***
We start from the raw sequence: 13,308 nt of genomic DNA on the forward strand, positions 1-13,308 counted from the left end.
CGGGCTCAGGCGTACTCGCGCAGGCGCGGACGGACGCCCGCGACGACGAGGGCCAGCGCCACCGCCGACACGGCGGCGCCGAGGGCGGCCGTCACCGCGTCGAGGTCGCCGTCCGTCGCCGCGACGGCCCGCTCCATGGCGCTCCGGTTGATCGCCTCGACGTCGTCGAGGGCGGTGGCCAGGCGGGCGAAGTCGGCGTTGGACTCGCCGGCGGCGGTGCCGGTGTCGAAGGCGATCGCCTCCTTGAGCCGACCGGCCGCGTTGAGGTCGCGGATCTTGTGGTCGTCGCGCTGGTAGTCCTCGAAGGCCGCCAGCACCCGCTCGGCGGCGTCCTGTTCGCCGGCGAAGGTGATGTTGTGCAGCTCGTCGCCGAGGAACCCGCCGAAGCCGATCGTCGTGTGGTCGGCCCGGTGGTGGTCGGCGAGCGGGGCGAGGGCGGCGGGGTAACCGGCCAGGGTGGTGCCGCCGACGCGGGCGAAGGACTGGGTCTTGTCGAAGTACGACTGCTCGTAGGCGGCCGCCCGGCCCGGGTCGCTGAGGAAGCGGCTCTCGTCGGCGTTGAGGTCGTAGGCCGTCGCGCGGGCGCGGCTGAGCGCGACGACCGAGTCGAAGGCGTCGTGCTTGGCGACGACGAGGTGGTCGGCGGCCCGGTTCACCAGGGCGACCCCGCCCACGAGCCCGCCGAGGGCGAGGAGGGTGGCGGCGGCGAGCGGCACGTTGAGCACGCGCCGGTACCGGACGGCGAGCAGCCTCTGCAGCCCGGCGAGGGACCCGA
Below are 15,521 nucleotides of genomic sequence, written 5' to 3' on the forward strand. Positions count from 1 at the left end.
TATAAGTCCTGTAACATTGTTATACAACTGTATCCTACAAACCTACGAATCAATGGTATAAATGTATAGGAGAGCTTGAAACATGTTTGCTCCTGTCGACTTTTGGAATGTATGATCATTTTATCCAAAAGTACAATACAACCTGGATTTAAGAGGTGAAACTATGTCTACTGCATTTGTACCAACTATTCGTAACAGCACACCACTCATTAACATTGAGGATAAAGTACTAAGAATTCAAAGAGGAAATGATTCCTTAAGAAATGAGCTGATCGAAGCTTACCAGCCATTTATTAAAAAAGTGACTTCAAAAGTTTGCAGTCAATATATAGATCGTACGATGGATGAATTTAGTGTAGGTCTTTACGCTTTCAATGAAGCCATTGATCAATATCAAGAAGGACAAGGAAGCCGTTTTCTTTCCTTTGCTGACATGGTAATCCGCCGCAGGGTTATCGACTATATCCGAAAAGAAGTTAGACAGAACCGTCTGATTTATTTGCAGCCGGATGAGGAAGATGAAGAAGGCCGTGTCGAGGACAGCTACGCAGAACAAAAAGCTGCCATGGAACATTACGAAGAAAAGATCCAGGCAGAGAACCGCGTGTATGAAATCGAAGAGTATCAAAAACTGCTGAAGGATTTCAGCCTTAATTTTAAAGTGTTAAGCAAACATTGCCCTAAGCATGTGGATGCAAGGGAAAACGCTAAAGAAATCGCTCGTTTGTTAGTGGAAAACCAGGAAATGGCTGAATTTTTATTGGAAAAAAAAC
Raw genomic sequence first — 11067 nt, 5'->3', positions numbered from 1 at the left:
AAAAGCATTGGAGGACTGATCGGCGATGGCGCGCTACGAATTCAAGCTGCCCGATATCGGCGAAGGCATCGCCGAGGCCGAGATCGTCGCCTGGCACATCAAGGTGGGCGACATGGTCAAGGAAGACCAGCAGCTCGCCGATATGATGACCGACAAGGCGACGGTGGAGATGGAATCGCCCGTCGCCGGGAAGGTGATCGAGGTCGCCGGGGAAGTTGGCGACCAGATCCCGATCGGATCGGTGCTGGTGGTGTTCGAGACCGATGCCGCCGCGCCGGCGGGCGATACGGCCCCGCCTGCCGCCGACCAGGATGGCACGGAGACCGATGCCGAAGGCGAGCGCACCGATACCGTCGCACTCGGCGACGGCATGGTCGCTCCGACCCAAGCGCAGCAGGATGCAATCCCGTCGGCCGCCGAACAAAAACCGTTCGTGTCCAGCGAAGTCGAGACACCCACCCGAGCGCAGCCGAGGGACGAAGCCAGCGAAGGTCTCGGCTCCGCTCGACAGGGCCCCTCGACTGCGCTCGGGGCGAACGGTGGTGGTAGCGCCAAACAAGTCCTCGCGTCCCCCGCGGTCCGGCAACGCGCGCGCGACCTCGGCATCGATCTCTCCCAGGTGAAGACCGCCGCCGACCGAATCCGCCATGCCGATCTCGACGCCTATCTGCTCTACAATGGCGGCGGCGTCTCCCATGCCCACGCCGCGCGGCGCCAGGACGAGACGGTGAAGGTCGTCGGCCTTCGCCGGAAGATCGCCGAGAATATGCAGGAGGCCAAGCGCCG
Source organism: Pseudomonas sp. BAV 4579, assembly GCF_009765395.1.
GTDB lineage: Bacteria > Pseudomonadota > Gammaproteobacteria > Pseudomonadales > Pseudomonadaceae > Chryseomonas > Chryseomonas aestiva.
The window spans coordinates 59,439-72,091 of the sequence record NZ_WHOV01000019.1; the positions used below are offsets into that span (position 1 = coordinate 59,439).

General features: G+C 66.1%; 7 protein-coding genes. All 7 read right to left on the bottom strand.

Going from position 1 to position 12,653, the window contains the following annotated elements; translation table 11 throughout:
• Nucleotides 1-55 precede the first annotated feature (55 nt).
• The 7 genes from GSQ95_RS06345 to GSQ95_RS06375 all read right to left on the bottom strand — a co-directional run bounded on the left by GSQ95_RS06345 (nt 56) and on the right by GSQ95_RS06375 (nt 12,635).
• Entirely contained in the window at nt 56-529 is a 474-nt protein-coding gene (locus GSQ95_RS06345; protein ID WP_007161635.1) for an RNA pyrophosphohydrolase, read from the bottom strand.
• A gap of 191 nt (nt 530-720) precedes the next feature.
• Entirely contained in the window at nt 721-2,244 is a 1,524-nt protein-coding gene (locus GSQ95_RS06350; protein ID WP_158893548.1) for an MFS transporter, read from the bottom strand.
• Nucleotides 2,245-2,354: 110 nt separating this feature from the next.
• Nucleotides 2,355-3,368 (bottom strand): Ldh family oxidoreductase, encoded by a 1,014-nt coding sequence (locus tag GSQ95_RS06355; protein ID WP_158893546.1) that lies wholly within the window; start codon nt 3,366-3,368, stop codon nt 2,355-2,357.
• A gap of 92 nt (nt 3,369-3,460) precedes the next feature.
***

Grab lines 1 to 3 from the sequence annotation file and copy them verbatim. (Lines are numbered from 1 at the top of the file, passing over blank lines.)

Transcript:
We start from the raw sequence: 13,308 nt of genomic DNA on the forward strand, positions 1-13,308 counted from the left end.
CGGGCTCAGGCGTACTCGCGCAGGCGCGGACGGACGCCCGCGACGACGAGGGCCAGCGCCACCGCCGACACGGCGGCGCCGAGGGCGGCCGTCACCGCGTCGAGGTCGCCGTCCGTCGCCGCGACGGCCCGCTCCATGGCGCTCCGGTTGATCGCCTCGACGTCGTCGAGGGCGGTGGCCAGGCGGGCGAAGTCGGCGTTGGACTCGCCGGCGGCGGTGCCGGTGTCGAAGGCGATCGCCTCCTTGAGCCGACCGGCCGCGTTGAGGTCGCGGATCTTGTGGTCGTCGCGCTGGTAGTCCTCGAAGGCCGCCAGCACCCGCTCGGCGGCGTCCTGTTCGCCGGCGAAGGTGATGTTGTGCAGCTCGTCGCCGAGGAACCCGCCGAAGCCGATCGTCGTGTGGTCGGCCCGGTGGTGGTCGGCGAGCGGGGCGAGGGCGGCGGGGTAACCGGCCAGGGTGGTGCCGCCGACGCGGGCGAAGGACTGGGTCTTGTCGAAGTACGACTGCTCGTAGGCGGCCGCCCGGCCCGGGTCGCTGAGGAAGCGGCTCTCGTCGGCGTTGAGGTCGTAGGCCGTCGCGCGGGCGCGGCTGAGCGCGACGACCGAGTCGAAGGCGTCGTGCTTGGCGACGACGAGGTGGTCGGCGGCCCGGTTCACCAGGGCGACCCCGCCCACGAGCCCGCCGAGGGCGAGGAGGGTGGCGGCGGCGAGCGGCACGTTGAGCACGCGCCGGTACCGGACGGCGAGCAGCCTCTGCAGCCCGGCGAGGGACCCGA
Below are 15,521 nucleotides of genomic sequence, written 5' to 3' on the forward strand. Positions count from 1 at the left end.